• Personal services companies and IR35 – following the consultation on the ‘Taxation of Controlling Persons’, the government has decided not to proceed with this proposal. Instead, legislation will be introduced to put beyond doubt that the intermediaries legislation (IR35) applies to office holders for tax purposes. HMRC will still be using the IR35 Business Entity Tests.
  • Tax simplification for small businesses – legislation will be introduced to enable eligible unincorporated small businesses to choose to use the cash basis when calculating taxable income.  All unincorporated businesses will also have the option to use certain flat rate expenses when calculating taxable income. These measures will be available to unincorporated businesses whose turnover is below the VAT registration threshold. The measures will have effect from the tax year 2013-14. See also Simpler income tax system for small businesses

Corporation Tax: 

  • The main rate of corporation tax – reduced from 24% to 23% from 1 April 2013 and then to 21% with effect from 1 April 2014. The small companies’ rate remains at 20%.
  • Disincorporation relief – legislation will be introduced to allow small companies to claim disincorporation relief. Disincorporation relief will allow a company to transfer goodwill and an interest in land to its shareholders so that no corporation tax charge on the company arises on the transfer. The relief will be available for a limited period of five years effective for disincorporations occurring on or after 1 April 2013 and to companies where the value of the qualifying assets transferred does not exceed £100,000.
  • Gaming, animation and ‘high-end’ television industries – the legislation introduces an additional deduction of 100% qualifying core expenditure and a payable tax credit of 25% for losses surrendered, up to a maximum of 80% of the total core expenditure by the qualifying company.
  • Above the line R&D credits for large companies – the legislation will introduce an ‘above the line’ tax deduction on qualifying R&D expenditure for larger companies from 1 April 2013. Following consultation, the following has been agreed:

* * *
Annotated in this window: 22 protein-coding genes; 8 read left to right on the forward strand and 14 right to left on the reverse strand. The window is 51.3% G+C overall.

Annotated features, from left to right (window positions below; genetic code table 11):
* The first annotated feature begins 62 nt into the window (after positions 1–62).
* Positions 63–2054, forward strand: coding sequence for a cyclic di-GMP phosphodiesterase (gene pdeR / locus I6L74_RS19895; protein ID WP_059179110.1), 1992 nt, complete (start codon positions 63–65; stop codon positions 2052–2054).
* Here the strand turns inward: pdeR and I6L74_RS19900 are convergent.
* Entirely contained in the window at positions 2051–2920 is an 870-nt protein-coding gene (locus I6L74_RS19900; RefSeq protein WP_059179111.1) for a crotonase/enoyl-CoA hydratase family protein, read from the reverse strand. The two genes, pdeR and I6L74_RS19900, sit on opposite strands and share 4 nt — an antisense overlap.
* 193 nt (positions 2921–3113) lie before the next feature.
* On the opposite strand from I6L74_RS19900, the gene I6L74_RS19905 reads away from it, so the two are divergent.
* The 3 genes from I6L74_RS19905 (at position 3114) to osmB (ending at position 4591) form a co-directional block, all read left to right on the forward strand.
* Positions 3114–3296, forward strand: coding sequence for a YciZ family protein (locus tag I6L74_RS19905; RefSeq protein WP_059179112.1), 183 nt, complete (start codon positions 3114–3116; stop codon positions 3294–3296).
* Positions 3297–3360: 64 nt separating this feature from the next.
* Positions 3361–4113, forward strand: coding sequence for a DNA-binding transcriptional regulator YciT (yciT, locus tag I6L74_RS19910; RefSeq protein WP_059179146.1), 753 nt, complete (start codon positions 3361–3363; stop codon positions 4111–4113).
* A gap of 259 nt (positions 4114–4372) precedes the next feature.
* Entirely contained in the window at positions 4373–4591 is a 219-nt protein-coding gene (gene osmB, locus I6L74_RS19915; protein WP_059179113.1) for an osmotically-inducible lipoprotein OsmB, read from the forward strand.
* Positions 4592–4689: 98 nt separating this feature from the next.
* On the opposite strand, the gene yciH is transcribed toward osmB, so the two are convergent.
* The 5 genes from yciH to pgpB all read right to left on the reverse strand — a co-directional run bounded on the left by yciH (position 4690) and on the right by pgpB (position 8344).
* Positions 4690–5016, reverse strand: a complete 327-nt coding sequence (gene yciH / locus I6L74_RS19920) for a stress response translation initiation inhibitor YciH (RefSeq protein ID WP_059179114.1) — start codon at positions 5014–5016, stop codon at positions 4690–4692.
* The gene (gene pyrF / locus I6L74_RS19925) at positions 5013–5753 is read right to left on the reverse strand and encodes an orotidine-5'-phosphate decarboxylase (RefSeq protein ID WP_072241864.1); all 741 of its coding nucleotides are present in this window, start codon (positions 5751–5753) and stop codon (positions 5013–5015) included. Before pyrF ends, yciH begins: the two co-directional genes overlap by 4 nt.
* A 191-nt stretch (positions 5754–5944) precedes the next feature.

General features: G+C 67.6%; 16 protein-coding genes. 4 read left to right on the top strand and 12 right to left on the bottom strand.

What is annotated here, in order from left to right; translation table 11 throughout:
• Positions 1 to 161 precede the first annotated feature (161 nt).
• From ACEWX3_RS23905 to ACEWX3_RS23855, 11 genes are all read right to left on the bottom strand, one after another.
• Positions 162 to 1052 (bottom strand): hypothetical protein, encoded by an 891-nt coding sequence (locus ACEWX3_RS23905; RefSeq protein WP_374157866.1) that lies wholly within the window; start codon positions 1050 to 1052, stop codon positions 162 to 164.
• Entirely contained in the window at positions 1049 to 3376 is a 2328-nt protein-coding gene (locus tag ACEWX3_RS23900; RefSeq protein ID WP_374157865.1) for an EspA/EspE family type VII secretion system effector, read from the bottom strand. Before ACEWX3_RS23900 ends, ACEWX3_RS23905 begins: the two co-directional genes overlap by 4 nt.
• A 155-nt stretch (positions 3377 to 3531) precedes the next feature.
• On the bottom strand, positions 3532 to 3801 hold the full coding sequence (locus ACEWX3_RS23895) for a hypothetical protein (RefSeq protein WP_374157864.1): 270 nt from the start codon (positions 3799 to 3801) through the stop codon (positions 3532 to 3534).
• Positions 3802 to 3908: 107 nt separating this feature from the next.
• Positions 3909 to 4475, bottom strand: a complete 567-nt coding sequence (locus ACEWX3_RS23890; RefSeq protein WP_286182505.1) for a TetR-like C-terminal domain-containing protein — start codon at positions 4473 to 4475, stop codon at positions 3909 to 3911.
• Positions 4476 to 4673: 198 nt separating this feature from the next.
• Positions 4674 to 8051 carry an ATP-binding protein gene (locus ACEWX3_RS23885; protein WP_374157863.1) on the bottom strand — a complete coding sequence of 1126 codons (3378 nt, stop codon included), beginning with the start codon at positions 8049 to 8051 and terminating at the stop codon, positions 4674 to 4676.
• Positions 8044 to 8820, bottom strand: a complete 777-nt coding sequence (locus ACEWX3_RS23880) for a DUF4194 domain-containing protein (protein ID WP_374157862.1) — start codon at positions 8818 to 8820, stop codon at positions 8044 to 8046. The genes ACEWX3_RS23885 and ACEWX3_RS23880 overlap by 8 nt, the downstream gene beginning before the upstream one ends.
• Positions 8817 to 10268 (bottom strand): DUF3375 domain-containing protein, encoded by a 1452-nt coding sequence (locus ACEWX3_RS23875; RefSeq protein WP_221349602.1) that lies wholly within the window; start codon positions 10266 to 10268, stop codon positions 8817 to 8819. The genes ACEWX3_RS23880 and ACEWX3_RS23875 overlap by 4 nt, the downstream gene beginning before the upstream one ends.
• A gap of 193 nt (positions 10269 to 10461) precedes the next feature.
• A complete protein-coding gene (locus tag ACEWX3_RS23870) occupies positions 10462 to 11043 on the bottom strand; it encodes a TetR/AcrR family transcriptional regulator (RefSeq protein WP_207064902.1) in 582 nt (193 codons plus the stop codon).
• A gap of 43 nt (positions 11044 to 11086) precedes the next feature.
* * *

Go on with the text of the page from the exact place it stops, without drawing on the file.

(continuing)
Following consultation, the government has decided that the ATL credit will be:

  • a taxable credit paid at a headline rate of 9.1%
  • fully payable, net of tax, to companies with no corporation tax liability
  • available for qualifying expenditure incurred on or after 1 April 2013
  • introduced alongside the existing super-deduction in April 2013 and will replace the super-deduction in April 2016
  • available to surrender to group companies
  • safeguarded from abuse through the introduction of a Pay As You Earn (PAYE)/National Insurance Contribution (NIC) cap on the payment of the credit to companies with no corporation tax liability.

View our existing guidance on R&D tax relief


General Anti-Abuse Rule (GAAR) – the GAAR will come into effect in relation to abusive tax arrangements entered into on or after the date of Royal Assent to Finance Bill 2013. HMRC’s guidance on the GAAR comes in three parts, although this is still subject to the consultation process:

  • Part A: Scope of the GAAR legislation
  • Part B: Examples of how the GAAR applies to tax arrangements
  • Part C: GAAR Procedure

Other Taxes: 

Inheritance Tax – extension of nil-rate inheritance band for non-domiciled spouses – the general rule is that anything passing between spouses is exempt from inheritance tax. However, where a UK domiciled person passes assets to their non domiciled spouse the inheritance tax-free allowance is limited to £55,000, a figure which has been unchanged since 1982. Based on current rates, the maximum that can be passed to a non-domiciled spouse free of tax is £380,000 (being the nil-rate band of £325,000).

With effect from 6 April 2013, the inheritance tax free sum that can be paid to a non domiciled spouse will be increased to the amount of the nil rate band, ie £325,000, meaning that the maximum that could be bequeathed to a non domiciled spouse will increase to £650,000. From 6 April 2013, an individual can make an election to be treated as UK domiciled for IHT purposes.

Inheritance TaxIncrease in the nil-rate band – the nil-rate band is fixed until 5 April 2015 at £325,000 but, with effect from 6 April 2015, it will increase to £329,000.

Stamp Duty Land Tax – a new 15% rate for purchased properties worth more than £2m from 20 March 2012.

Annual residential property tax – a new annual tax charge on residential properties worth more than £2m owned by non-natural persons.

For a link to all of the draft clauses and explanatory notes, please click here.

For further guidance on taxation matters generally, please visit the taxation section of ACCA UK’s Technical Advisory website.